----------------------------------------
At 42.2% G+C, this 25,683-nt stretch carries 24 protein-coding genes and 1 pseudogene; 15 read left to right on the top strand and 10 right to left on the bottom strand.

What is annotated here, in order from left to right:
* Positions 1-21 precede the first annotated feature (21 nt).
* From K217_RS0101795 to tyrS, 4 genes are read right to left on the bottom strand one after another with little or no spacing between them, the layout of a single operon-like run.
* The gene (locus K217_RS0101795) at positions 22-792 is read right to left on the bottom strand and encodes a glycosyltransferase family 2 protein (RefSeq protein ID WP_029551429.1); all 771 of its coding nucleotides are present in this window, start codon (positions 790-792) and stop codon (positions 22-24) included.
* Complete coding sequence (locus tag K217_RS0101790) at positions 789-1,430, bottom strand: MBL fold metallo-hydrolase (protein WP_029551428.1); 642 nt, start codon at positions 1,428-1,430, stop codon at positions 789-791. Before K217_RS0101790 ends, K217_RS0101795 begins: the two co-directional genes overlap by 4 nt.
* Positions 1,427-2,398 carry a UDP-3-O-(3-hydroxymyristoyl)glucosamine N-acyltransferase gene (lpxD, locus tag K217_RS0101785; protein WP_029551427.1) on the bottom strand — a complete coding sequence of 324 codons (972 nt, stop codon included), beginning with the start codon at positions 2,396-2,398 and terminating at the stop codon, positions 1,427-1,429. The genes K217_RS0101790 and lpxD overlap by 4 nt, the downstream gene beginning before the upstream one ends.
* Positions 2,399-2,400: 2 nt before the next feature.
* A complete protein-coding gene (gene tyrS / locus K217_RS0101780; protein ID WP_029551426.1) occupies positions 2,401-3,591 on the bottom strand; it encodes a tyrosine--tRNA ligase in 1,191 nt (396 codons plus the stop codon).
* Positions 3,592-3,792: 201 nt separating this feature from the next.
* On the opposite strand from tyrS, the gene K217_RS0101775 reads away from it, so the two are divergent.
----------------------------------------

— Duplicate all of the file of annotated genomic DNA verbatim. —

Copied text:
At 42.2% G+C, this 25,683-nt stretch carries 24 protein-coding genes and 1 pseudogene; 15 read left to right on the top strand and 10 right to left on the bottom strand.

What is annotated here, in order from left to right:
* Positions 1-21 precede the first annotated feature (21 nt).
* From K217_RS0101795 to tyrS, 4 genes are read right to left on the bottom strand one after another with little or no spacing between them, the layout of a single operon-like run.
* The gene (locus K217_RS0101795) at positions 22-792 is read right to left on the bottom strand and encodes a glycosyltransferase family 2 protein (RefSeq protein ID WP_029551429.1); all 771 of its coding nucleotides are present in this window, start codon (positions 790-792) and stop codon (positions 22-24) included.
* Complete coding sequence (locus tag K217_RS0101790) at positions 789-1,430, bottom strand: MBL fold metallo-hydrolase (protein WP_029551428.1); 642 nt, start codon at positions 1,428-1,430, stop codon at positions 789-791. Before K217_RS0101790 ends, K217_RS0101795 begins: the two co-directional genes overlap by 4 nt.
* Positions 1,427-2,398 carry a UDP-3-O-(3-hydroxymyristoyl)glucosamine N-acyltransferase gene (lpxD, locus tag K217_RS0101785; protein WP_029551427.1) on the bottom strand — a complete coding sequence of 324 codons (972 nt, stop codon included), beginning with the start codon at positions 2,396-2,398 and terminating at the stop codon, positions 1,427-1,429. The genes K217_RS0101790 and lpxD overlap by 4 nt, the downstream gene beginning before the upstream one ends.
* Positions 2,399-2,400: 2 nt before the next feature.
* A complete protein-coding gene (gene tyrS / locus K217_RS0101780; protein ID WP_029551426.1) occupies positions 2,401-3,591 on the bottom strand; it encodes a tyrosine--tRNA ligase in 1,191 nt (396 codons plus the stop codon).
* Positions 3,592-3,792: 201 nt separating this feature from the next.
* On the opposite strand from tyrS, the gene K217_RS0101775 reads away from it, so the two are divergent.